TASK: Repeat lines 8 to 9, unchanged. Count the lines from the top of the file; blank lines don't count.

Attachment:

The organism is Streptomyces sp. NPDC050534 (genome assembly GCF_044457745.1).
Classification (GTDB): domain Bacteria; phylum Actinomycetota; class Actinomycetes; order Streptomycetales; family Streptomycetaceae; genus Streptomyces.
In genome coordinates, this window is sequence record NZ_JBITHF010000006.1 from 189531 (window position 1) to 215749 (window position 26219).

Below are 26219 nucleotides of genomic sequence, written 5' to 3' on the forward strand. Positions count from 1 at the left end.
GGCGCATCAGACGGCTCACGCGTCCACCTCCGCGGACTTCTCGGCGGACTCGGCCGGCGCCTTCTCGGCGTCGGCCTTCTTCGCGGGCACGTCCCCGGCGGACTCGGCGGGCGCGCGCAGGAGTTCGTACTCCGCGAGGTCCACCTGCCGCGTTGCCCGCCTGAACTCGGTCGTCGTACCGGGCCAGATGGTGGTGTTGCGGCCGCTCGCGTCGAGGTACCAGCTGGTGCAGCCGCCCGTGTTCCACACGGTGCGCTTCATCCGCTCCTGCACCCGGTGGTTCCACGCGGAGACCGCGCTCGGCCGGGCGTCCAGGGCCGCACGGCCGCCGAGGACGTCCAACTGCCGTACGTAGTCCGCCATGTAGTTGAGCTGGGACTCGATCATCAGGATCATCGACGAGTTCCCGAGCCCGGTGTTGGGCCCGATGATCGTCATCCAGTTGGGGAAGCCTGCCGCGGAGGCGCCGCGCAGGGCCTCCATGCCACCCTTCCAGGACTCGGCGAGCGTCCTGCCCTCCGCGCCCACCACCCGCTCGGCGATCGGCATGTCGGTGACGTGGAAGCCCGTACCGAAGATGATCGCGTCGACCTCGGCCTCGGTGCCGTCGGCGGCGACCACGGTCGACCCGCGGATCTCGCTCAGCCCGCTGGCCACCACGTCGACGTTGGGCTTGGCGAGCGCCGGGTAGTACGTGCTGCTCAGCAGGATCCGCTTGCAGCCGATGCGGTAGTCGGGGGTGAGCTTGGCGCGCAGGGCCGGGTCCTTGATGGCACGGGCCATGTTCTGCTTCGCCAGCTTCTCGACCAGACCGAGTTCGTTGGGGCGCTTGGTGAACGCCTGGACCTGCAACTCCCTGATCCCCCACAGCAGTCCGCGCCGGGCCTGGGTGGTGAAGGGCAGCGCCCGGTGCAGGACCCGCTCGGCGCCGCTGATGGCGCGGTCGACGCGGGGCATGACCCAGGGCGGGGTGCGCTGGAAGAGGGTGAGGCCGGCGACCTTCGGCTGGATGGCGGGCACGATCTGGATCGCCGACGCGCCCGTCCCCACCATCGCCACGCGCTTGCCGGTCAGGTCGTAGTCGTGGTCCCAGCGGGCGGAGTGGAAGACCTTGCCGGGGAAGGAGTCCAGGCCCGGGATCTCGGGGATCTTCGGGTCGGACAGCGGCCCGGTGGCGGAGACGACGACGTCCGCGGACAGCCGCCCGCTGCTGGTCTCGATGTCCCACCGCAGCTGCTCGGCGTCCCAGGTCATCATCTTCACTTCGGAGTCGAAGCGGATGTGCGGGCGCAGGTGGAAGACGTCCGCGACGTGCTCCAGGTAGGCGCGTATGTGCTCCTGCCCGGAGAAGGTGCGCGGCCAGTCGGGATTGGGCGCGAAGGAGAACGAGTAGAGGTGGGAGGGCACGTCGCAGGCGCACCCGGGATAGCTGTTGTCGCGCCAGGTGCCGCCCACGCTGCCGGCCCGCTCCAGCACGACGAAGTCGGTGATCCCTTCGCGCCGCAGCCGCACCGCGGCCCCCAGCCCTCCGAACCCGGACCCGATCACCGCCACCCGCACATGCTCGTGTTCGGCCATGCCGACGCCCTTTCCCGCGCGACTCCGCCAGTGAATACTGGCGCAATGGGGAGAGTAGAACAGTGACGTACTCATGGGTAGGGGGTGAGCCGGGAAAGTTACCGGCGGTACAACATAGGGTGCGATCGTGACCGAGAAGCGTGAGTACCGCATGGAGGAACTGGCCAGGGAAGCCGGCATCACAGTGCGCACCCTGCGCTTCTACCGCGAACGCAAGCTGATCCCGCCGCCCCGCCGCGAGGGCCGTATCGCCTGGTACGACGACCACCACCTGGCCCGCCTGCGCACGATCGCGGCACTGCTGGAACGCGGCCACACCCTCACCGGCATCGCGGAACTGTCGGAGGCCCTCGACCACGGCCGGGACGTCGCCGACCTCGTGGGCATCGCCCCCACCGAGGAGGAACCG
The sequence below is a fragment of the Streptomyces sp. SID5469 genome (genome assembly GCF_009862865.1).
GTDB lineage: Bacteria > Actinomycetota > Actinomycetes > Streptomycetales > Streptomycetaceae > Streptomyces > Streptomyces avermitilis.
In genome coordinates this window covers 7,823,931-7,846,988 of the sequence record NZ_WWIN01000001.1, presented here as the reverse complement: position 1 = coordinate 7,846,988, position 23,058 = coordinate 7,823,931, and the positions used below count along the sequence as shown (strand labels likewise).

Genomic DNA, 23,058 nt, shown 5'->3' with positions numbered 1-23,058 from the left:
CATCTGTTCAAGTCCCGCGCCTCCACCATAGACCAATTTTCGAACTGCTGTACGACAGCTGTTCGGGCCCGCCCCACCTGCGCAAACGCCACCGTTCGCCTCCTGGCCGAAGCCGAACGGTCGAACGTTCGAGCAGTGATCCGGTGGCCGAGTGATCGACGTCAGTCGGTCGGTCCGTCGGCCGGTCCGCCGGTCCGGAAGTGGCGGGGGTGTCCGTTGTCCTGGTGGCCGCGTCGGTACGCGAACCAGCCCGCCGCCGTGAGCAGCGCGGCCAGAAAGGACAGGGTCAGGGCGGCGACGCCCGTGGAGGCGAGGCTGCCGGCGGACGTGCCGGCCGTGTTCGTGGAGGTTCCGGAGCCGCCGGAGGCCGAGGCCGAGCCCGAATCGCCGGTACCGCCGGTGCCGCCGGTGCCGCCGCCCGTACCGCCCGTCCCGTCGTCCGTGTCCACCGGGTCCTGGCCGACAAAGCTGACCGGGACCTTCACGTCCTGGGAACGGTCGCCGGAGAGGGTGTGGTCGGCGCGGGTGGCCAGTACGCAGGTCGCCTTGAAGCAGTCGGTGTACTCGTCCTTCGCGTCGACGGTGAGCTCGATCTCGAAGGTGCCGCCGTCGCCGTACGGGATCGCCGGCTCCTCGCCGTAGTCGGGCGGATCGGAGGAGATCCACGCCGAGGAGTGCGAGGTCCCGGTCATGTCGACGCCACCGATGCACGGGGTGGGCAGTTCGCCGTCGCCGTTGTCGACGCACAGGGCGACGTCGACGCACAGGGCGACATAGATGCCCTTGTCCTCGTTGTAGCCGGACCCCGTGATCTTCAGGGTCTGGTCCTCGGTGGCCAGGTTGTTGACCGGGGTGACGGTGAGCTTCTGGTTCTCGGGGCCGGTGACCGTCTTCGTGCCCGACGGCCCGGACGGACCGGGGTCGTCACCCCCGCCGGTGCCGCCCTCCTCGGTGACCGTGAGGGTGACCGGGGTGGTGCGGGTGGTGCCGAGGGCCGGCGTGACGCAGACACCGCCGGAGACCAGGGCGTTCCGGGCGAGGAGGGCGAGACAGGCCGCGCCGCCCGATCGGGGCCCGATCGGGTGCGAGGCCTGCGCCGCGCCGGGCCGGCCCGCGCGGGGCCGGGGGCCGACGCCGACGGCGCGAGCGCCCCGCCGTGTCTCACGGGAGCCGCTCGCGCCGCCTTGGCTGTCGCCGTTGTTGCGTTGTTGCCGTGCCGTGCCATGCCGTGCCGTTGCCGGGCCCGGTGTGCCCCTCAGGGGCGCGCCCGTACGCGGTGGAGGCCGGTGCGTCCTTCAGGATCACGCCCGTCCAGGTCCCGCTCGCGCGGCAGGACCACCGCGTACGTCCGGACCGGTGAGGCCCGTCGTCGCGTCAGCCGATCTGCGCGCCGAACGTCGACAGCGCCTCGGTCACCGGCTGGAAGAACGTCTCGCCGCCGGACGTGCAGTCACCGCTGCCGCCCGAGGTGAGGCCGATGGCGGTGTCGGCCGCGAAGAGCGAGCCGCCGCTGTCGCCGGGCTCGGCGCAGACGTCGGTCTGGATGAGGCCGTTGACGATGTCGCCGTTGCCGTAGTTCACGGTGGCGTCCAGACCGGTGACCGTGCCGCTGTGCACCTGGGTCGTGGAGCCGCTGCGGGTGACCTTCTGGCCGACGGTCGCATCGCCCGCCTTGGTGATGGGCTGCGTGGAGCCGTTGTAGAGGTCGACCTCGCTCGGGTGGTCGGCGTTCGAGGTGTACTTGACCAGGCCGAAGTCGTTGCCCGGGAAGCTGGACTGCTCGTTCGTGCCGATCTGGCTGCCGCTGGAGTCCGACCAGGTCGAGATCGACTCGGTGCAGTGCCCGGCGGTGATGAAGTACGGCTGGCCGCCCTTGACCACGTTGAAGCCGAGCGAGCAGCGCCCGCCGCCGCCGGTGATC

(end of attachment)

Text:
In genome coordinates this window covers 7,823,931-7,846,988 of the sequence record NZ_WWIN01000001.1, presented here as the reverse complement: position 1 = coordinate 7,846,988, position 23,058 = coordinate 7,823,931, and the positions used below count along the sequence as shown (strand labels likewise).

Genomic DNA, 23,058 nt, shown 5'->3' with positions numbered 1-23,058 from the left: